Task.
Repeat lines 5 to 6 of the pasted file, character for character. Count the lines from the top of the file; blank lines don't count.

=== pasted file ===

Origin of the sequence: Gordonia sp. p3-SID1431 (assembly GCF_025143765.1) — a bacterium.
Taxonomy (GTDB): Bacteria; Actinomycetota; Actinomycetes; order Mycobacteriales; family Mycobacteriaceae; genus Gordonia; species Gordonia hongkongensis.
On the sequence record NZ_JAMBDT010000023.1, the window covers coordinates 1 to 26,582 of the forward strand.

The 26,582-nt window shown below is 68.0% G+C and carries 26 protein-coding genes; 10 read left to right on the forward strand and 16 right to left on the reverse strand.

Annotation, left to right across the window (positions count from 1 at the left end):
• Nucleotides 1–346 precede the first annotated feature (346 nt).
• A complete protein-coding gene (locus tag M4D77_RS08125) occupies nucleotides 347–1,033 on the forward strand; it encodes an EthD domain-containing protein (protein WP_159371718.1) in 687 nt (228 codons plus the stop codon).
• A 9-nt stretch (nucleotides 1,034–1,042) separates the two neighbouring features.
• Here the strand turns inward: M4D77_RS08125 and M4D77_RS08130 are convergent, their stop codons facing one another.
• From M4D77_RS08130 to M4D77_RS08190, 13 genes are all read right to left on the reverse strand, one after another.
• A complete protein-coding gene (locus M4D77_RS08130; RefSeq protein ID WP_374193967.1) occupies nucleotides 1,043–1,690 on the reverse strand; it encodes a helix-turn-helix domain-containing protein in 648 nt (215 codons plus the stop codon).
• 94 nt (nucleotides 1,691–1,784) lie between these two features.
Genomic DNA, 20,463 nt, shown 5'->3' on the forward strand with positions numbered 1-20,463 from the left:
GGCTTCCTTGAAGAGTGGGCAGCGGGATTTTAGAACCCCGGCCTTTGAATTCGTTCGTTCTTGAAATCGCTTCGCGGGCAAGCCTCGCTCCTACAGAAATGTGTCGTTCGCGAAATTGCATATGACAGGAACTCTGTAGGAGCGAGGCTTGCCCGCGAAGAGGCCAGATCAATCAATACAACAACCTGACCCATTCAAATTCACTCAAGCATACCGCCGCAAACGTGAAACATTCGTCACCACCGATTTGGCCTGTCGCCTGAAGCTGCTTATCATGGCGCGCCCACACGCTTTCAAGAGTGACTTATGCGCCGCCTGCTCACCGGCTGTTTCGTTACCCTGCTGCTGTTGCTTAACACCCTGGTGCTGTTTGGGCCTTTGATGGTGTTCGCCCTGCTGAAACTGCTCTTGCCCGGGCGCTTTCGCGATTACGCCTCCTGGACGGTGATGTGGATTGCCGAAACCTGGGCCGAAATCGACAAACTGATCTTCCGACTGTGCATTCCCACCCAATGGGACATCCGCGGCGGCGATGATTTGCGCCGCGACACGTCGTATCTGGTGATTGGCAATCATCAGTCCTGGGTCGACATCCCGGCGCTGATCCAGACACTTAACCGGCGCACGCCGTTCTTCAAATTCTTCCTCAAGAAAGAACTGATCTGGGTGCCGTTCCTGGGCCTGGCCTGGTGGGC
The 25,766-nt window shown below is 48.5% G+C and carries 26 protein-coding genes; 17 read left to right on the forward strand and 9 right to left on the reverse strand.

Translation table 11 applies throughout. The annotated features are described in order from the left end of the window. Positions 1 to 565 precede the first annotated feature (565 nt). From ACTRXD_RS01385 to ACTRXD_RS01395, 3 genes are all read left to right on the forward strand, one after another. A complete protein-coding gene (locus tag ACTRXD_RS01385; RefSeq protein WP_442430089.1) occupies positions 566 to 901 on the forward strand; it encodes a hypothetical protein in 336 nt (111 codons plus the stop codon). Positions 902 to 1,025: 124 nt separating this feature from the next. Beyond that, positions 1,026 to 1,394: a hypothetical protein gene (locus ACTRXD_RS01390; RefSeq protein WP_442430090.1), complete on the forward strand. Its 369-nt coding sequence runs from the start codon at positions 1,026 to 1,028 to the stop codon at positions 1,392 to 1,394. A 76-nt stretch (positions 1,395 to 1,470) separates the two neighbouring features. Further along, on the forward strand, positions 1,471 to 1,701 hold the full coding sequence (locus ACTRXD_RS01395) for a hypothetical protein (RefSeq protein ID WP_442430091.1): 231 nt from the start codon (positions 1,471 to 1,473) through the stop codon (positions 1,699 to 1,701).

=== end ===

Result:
Annotation, left to right across the window (positions count from 1 at the left end):
• Nucleotides 1–346 precede the first annotated feature (346 nt).